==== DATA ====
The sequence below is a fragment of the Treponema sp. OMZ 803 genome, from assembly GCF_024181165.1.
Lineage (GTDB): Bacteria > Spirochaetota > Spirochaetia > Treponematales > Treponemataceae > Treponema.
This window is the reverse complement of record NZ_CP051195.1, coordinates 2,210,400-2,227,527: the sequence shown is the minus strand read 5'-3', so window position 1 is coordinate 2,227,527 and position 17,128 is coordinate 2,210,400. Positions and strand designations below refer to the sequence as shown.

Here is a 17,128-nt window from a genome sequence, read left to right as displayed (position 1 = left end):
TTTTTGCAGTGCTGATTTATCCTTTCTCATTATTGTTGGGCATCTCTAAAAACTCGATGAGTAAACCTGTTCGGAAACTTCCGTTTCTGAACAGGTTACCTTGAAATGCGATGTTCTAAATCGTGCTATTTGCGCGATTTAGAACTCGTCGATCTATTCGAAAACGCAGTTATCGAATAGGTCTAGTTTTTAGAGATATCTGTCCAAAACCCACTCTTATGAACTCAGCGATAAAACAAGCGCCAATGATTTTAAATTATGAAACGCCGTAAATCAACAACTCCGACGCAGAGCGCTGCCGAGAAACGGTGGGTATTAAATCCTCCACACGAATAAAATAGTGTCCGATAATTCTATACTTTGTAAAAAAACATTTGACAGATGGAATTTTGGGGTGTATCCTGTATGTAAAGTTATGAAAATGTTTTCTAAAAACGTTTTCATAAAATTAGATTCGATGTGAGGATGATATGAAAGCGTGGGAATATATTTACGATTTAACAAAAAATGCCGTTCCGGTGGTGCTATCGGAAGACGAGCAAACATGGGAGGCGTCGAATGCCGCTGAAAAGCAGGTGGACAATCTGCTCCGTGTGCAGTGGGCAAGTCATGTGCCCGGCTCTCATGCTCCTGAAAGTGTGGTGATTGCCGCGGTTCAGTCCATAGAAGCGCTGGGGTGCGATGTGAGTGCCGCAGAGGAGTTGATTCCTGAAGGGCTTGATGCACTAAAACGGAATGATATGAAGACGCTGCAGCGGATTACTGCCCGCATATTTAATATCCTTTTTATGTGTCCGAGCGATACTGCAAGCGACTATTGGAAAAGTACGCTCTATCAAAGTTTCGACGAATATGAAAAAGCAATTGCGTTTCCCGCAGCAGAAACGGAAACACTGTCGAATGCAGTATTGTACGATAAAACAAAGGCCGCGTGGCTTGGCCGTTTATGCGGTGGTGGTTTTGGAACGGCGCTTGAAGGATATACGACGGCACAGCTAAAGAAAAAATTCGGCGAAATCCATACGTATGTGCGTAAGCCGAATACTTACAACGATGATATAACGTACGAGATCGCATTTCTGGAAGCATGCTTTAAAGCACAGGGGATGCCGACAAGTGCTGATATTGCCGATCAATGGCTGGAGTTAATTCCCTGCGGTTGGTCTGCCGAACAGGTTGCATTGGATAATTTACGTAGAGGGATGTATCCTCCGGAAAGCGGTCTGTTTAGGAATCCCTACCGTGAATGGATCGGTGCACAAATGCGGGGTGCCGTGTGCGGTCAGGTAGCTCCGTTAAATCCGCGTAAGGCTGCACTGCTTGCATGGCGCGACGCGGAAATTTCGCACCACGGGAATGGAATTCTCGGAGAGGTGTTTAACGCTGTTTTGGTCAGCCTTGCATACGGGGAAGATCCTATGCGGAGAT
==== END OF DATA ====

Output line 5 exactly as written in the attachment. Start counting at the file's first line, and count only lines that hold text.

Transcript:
TTTTTGCAGTGCTGATTTATCCTTTCTCATTATTGTTGGGCATCTCTAAAAACTCGATGAGTAAACCTGTTCGGAAACTTCCGTTTCTGAACAGGTTACCTTGAAATGCGATGTTCTAAATCGTGCTATTTGCGCGATTTAGAACTCGTCGATCTATTCGAAAACGCAGTTATCGAATAGGTCTAGTTTTTAGAGATATCTGTCCAAAACCCACTCTTATGAACTCAGCGATAAAACAAGCGCCAATGATTTTAAATTATGAAACGCCGTAAATCAACAACTCCGACGCAGAGCGCTGCCGAGAAACGGTGGGTATTAAATCCTCCACACGAATAAAATAGTGTCCGATAATTCTATACTTTGTAAAAAAACATTTGACAGATGGAATTTTGGGGTGTATCCTGTATGTAAAGTTATGAAAATGTTTTCTAAAAACGTTTTCATAAAATTAGATTCGATGTGAGGATGATATGAAAGCGTGGGAATATATTTACGATTTAACAAAAAATGCCGTTCCGGTGGTGCTATCGGAAGACGAGCAAACATGGGAGGCGTCGAATGCCGCTGAAAAGCAGGTGGACAATCTGCTCCGTGTGCAGTGGGCAAGTCATGTGCCCGGCTCTCATGCTCCTGAAAGTGTGGTGATTGCCGCGGTTCAGTCCATAGAAGCGCTGGGGTGCGATGTGAGTGCCGCAGAGGAGTTGATTCCTGAAGGGCTTGATGCACTAAAACGGAATGATATGAAGACGCTGCAGCGGATTACTGCCCGCATATTTAATATCCTTTTTATGTGTCCGAGCGATACTGCAAGCGACTATTGGAAAAGTACGCTCTATCAAAGTTTCGACGAATATGAAAAAGCAATTGCGTTTCCCGCAGCAGAAACGGAAACACTGTCGAATGCAGTATTGTACGATAAAACAAAGGCCGCGTGGCTTGGCCGTTTATGCGGTGGTGGTTTTGGAACGGCGCTTGAAGGATATACGACGGCACAGCTAAAGAAAAAATTCGGCGAAATCCATACGTATGTGCGTAAGCCGAATACTTACAACGATGATATAACGTACGAGATCGCATTTCTGGAAGCATGCTTTAAAGCACAGGGGATGCCGACAAGTGCTGATATTGCCGATCAATGGCTGGAGTTAATTCCCTGCGGTTGGTCTGCCGAACAGGTTGCATTGGATAATTTACGTAGAGGGATGTATCCTCCGGAAAGCGGTCTGTTTAGGAATCCCTACCGTGAATGGATCGGTGCACAAATGCGGGGTGCCGTGTGCGGTCAGGTAGCTCCGTTAAATCCGCGTAAGGCTGCACTGCTTGCATGGCGCGACGCGGAAATTTCGCACCACGGGAATGGAATTCTCGGAGAGGTGTTTAACGCTGTTTTGGTCAGCCTTGCATACGGGGAAGATCCTATGCGGAGAT